Effects of Lorazepam on Emotional Reactivity, Performance, and Vigilance in Subjects With High or Low Anxiety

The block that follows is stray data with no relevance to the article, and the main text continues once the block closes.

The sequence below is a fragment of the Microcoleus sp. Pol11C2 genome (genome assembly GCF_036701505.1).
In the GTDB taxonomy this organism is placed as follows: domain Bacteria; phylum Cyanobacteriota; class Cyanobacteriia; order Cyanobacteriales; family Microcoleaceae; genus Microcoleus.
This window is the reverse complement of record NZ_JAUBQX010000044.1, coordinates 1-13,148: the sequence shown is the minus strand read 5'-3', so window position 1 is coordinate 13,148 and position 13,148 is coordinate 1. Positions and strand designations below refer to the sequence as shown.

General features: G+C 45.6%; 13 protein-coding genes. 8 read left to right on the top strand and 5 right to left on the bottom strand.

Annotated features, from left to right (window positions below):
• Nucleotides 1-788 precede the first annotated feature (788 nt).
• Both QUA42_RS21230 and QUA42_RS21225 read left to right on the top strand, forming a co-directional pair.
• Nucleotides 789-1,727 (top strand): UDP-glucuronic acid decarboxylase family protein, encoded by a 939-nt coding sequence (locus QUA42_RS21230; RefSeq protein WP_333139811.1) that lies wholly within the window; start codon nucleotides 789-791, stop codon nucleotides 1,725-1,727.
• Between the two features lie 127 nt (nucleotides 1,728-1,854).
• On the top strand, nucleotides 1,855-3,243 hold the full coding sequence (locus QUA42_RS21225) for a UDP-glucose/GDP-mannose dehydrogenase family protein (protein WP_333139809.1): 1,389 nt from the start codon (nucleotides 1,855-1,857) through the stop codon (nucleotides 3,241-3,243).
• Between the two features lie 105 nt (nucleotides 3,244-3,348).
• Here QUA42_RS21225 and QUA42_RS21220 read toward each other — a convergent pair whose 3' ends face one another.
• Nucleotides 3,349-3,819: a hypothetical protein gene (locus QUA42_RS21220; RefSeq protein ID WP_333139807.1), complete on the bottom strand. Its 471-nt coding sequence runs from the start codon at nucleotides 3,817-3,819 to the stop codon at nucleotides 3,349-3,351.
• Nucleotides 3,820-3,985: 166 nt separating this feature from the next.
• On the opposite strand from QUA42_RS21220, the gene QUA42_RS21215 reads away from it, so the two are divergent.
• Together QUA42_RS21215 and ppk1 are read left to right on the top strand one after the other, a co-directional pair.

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This study examined the hypothesis that low doses of lorazepam modify emotional response. In accord with the results of prior studies that suggest a differential effect of benzodiazepines according to the subjects' anxiety level, the authors tested the effect of lorazepam (0.5 mg twice daily) on 2 groups of 32 subjects: those with high anxiety (HA) and those with low anxiety (LA). These groups were formed a priori on the basis of their scores on the Cattell Anxiety Scale and the Hamilton Rating Scale for Anxiety. The two groups were evaluated for psychomotor function and vigilance (visual analog scales [VAS], digit-symbol substitution test [DSST], and choice reaction time [CRT]), as well as emotional reactivity. Six emotions (fear, anger, disgust, sadness, joy, and neutral state) were induced by the presentation of six movie excerpts, and subjects' emotional responses were measured using the Differential Emotions Scale. The results suggest that at the doses studied, lorazepam led to an increase in negative emotions and a decrease in positive emotions, compared with placebo. This shift of emotional reactivity toward more negative emotions was slightly stronger with the HA than with the LA subjects. However, no reliable differences in the levels of performance and vigilance (CRT, DSST, and VAS) were observed as a function of either treatment or subject group. These findings suggest a possible relationship between benzodiazepine effects and subjects' anxiety level.

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